No mention, however, was made as to whether the undertaker was Chinese, but judging from the situation in New York City noted in the previous post on this blog that there was no Chinese licensed undertaker until 1930, it is most likely than a caucasian undertaker was employed here, as throughout the country. Fortunately, for Moy Sue Wing, his friends were there to ensure that his funeral service followed Chinese customs and beliefs, one that thousands of other Chinese who died in places where they were the only Chinese would not have received.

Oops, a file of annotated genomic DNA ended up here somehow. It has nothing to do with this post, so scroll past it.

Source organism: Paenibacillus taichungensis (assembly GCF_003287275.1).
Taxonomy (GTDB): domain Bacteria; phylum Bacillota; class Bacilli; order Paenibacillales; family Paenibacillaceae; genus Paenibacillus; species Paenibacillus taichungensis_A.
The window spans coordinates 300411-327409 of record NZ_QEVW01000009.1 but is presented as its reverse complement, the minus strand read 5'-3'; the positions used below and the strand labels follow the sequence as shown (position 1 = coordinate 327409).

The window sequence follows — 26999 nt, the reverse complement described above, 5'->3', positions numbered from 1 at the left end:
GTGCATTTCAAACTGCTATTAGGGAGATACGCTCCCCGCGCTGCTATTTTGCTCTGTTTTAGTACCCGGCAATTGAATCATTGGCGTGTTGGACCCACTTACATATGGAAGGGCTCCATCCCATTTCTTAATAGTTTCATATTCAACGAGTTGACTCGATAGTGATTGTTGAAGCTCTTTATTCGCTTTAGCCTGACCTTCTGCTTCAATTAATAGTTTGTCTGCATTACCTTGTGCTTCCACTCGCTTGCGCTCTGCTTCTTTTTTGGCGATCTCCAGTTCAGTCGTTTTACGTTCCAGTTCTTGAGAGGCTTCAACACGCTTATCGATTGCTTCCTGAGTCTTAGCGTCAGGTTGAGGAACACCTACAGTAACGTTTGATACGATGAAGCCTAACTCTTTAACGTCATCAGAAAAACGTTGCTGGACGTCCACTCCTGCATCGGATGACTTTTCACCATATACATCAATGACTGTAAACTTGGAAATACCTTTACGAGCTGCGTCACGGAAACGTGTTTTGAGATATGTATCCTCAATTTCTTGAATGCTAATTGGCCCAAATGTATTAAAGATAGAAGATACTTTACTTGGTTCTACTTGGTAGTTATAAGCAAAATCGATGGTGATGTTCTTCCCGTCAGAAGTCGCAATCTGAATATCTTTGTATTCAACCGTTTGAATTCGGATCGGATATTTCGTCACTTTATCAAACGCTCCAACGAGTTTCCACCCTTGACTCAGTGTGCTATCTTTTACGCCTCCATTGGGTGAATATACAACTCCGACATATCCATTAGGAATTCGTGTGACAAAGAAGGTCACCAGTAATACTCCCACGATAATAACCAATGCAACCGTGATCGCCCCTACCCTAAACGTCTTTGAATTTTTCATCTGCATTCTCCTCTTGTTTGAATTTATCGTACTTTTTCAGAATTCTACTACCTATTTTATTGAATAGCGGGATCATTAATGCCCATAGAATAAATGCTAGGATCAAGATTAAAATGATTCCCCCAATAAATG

A Culturally Appropriate Chinese Funeral in 1904 in Washington, D. C.
A Chinese laundryman, Moy Sue Wing, died suddenly of heart failure in 1904 in Washington, D. C. Six fellow Chinese, described as "almond-eyed Chinamen" arranged for his funeral, which was fully described in the Washington Times of April 19, 1904, featuring a photograph of his friend, Moy Jim, kneeling at the open grave to deposit chickens, fake paper money, bowls of rice, a jug of wine, chopsticks, and tea cups, and a pot of tea. The article noted that in addition to his six countrymen, the procession to the cemetery included about 600 curious white women and children onlookers.